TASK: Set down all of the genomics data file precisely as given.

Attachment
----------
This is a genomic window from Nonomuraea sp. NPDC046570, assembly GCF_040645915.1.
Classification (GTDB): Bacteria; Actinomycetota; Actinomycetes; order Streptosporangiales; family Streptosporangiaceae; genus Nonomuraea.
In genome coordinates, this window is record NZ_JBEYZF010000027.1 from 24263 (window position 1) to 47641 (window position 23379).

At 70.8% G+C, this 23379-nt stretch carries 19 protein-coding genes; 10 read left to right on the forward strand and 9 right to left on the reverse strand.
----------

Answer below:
This is a genomic window from Nonomuraea sp. NPDC046570, assembly GCF_040645915.1.
Classification (GTDB): Bacteria; Actinomycetota; Actinomycetes; order Streptosporangiales; family Streptosporangiaceae; genus Nonomuraea.
In genome coordinates, this window is record NZ_JBEYZF010000027.1 from 24263 (window position 1) to 47641 (window position 23379).

At 70.8% G+C, this 23379-nt stretch carries 19 protein-coding genes; 10 read left to right on the forward strand and 9 right to left on the reverse strand.